The Hong Kong Court of Appeal will hear the case of local civil servant Angus Leung Chun-kwong the week of December 11. Last April, the Court of First Instance ruled that Angus Leung and his same-sex husband, whom he had married in New Zealand, were entitled to the same medical and dental benefits that the government provides to his colleagues in opposite-sex marriages, and that to deny them was discrimination on the basis of sexual orientation. However, in May the Hong Kong government appealed against the ruling.
The first-instance judgment was seen as a first for Hong Kong, and now the appeal is another test case for the rights of lesbian, gay, bisexual, transgender and intersex (LGBTI) people in the city. LGBTI advocates show their solidarity with Angus Leung at the International Lesbian, Gay, Bisexual, Trans and Intersex Association Asia regional conference, which took place in early December in Cambodia.
- South Korea
Minhee Ryu, board member of ILGA Asia, lawyer at Korea Lawyers for Public Interest in Human Rights
“The case has got a lot of publicity in Asia and also in South Korea. We were really happy to get a good news[i] from Hong Kong, and it should remain that way at the Court of Appeal. I hope that the court will make the right decision to support equality in Hong Kong.”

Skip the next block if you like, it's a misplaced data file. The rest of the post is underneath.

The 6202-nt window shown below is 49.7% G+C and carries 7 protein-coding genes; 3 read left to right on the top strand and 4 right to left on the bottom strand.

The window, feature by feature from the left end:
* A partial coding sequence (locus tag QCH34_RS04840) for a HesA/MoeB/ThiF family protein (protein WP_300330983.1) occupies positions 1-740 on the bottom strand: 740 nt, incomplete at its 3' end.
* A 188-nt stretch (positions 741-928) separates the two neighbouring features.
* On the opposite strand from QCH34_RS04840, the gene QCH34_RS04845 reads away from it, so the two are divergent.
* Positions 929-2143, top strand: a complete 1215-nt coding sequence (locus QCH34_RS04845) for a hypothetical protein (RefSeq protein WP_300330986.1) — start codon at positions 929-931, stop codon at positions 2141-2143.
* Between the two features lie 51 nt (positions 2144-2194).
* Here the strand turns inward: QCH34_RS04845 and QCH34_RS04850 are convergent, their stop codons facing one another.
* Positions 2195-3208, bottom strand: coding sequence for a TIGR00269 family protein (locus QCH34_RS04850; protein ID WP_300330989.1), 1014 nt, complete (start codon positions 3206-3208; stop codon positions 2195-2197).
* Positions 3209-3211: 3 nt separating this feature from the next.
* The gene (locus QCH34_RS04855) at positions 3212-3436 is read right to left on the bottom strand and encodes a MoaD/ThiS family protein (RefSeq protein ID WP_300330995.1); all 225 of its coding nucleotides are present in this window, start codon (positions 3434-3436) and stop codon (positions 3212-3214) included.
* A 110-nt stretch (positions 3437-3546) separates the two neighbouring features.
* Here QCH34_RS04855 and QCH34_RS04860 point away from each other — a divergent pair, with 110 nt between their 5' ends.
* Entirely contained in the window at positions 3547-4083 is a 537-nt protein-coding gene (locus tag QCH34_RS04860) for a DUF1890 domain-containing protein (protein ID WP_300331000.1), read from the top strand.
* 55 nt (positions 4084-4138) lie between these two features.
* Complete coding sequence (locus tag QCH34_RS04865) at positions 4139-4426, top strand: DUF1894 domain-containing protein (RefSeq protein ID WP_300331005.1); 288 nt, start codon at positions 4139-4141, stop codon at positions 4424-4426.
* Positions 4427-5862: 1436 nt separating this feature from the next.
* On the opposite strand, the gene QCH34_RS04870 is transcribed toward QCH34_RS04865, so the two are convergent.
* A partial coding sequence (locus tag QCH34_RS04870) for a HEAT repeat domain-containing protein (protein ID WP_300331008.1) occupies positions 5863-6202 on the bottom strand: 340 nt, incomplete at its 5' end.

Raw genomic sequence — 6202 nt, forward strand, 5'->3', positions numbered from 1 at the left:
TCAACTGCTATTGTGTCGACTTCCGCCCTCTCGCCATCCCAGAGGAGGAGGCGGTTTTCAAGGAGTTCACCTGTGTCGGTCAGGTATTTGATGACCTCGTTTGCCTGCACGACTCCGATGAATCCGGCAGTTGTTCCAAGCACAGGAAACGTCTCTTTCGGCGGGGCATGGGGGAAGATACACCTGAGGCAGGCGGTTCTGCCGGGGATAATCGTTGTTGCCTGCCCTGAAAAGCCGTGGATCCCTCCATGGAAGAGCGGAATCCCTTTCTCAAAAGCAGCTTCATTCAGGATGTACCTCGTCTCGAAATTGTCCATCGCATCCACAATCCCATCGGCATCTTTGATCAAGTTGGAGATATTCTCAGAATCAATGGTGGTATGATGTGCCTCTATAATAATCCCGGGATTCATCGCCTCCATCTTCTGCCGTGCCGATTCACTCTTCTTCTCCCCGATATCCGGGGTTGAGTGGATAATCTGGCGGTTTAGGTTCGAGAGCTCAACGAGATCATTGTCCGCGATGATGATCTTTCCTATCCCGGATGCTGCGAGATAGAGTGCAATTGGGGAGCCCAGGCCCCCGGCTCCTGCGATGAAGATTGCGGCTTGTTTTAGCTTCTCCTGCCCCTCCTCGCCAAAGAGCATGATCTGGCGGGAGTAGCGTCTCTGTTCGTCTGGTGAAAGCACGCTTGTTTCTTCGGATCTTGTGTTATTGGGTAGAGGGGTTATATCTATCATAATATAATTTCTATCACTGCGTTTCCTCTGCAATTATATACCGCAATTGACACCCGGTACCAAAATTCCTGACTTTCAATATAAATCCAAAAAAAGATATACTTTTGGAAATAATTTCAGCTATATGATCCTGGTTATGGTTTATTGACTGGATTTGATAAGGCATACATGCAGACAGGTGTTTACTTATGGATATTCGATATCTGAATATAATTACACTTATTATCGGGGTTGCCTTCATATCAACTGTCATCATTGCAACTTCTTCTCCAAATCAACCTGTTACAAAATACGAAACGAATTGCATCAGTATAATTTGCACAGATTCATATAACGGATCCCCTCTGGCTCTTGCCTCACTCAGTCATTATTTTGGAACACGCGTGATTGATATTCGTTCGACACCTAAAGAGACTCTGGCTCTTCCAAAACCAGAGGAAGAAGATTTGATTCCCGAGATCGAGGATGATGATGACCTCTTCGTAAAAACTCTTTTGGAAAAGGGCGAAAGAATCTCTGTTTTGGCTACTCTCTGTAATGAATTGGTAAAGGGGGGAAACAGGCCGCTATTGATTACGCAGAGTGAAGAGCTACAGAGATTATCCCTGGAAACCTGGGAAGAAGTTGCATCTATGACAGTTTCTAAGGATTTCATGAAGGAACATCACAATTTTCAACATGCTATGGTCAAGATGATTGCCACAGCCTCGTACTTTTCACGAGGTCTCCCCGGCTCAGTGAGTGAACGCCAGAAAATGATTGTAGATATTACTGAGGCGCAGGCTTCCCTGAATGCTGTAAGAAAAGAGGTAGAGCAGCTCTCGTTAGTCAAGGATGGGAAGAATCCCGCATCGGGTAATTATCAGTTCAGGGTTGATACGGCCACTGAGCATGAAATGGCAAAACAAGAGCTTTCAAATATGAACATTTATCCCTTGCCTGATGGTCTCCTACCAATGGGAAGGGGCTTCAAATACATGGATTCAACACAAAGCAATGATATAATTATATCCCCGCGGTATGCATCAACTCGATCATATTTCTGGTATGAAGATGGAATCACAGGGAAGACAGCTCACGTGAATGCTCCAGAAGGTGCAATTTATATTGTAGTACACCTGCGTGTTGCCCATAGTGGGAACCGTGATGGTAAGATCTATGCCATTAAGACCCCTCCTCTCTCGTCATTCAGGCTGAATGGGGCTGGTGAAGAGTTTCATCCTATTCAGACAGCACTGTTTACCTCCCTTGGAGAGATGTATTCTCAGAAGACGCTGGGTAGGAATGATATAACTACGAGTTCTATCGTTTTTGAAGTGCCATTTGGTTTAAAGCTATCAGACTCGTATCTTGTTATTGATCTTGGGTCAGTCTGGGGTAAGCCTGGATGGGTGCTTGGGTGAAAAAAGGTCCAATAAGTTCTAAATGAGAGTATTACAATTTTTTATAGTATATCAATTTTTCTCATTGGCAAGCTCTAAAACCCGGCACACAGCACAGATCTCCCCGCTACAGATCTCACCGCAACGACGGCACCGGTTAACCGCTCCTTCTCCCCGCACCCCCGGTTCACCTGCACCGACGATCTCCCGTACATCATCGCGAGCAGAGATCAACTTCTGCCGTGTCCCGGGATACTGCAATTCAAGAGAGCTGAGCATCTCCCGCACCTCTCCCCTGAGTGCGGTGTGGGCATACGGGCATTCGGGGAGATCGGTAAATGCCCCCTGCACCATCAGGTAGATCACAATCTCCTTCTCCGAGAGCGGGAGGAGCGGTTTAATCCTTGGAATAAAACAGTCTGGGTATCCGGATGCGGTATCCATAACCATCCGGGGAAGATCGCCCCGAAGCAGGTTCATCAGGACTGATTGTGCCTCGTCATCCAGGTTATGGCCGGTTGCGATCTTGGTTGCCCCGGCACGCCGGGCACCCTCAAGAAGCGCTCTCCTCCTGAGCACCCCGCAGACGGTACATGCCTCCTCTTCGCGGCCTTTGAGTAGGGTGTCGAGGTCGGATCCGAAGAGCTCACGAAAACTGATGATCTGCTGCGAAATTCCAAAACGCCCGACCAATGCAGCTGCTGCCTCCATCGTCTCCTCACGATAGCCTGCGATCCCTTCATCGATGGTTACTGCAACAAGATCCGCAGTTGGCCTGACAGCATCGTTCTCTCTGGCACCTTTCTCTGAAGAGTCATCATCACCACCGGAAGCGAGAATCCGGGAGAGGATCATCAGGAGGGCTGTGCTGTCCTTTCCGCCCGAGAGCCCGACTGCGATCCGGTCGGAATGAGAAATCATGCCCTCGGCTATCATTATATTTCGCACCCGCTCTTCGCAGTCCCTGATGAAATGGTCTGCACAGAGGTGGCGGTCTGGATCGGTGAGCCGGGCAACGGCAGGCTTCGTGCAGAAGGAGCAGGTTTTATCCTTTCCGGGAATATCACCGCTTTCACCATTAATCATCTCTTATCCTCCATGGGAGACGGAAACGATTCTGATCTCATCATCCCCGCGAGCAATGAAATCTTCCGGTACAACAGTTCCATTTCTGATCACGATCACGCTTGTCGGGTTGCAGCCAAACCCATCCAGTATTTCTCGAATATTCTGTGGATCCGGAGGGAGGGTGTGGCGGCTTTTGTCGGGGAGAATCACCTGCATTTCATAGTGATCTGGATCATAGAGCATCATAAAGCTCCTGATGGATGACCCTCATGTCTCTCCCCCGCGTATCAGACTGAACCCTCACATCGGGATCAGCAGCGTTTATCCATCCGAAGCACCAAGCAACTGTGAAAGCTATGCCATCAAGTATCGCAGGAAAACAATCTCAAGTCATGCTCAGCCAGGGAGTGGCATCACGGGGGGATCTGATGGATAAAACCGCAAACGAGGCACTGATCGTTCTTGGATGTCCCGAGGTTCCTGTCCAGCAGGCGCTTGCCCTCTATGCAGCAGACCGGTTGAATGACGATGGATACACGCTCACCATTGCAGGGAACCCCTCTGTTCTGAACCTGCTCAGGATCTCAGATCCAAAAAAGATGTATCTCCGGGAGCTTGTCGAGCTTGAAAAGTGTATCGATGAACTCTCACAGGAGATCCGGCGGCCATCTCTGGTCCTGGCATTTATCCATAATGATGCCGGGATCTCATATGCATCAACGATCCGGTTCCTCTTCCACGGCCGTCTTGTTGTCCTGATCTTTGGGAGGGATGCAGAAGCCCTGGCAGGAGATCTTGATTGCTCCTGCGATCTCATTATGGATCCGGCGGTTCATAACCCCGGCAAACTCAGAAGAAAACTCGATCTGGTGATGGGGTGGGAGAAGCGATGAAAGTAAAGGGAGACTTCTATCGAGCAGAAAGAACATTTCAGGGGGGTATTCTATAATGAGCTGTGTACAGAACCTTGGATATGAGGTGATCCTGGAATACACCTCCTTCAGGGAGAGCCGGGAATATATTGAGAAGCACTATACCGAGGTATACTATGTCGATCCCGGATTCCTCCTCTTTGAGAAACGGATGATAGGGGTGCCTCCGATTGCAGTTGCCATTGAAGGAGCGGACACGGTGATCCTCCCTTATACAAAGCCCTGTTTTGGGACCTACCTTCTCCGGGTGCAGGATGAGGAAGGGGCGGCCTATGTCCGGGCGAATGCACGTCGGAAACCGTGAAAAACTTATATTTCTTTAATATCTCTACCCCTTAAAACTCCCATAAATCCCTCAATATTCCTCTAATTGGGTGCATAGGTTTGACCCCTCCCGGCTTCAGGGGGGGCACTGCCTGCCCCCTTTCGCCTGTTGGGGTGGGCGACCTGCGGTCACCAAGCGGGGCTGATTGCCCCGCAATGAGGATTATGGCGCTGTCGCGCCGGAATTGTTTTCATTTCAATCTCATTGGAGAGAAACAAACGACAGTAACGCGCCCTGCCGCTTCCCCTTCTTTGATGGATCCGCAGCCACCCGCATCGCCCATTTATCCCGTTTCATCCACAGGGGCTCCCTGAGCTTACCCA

Leow Yangfa, Executive Director at LGBTQ counselling service, Oogachaga
“ Anything, any progress that Hong Kong makes, should send a signal to the rest of Asia, because outside of Hong Kong and Taiwan, there are many countries in Asia where there isn’t such equality for the LGBTQ+ community, so we do look to Hong Kong to set a precedence to tell us that equality is possible in Asia.”
Chi-wei Cheng, Director of Social Work at Taiwan LGBT Tongzhi Hotline Association
“LGBTI rights in our societies demonstrate how the governments see human rights in the daily lives of their citizens – in partnerships, in unions, and in parental rights. I hope that the Hong Kong government can see the LGBTI community and their rights. We hope that all citizens in Hong Kong and those who care about human rights can stand up for this case.”
- Iran/ France
Soudeh Rad, board member of ILGA Europe, President of Spectrum
“My name is Sudeh Rad, I am an Iranian based in France. I am the President of Spectrum, which is a French NGO. We are working for Persian speakers, Iranian and African people inside France and also outside. We are a Queer feminist organization.”
“Everyone is born free, totally free. It’s only the societies and governments and legal frames that put us into boxes, and to authorize us to love someone, or not to love; be someone, or not to be. Governments and legal systems are there to make our lives easier, to make us respected by everyone and everyone has this right.”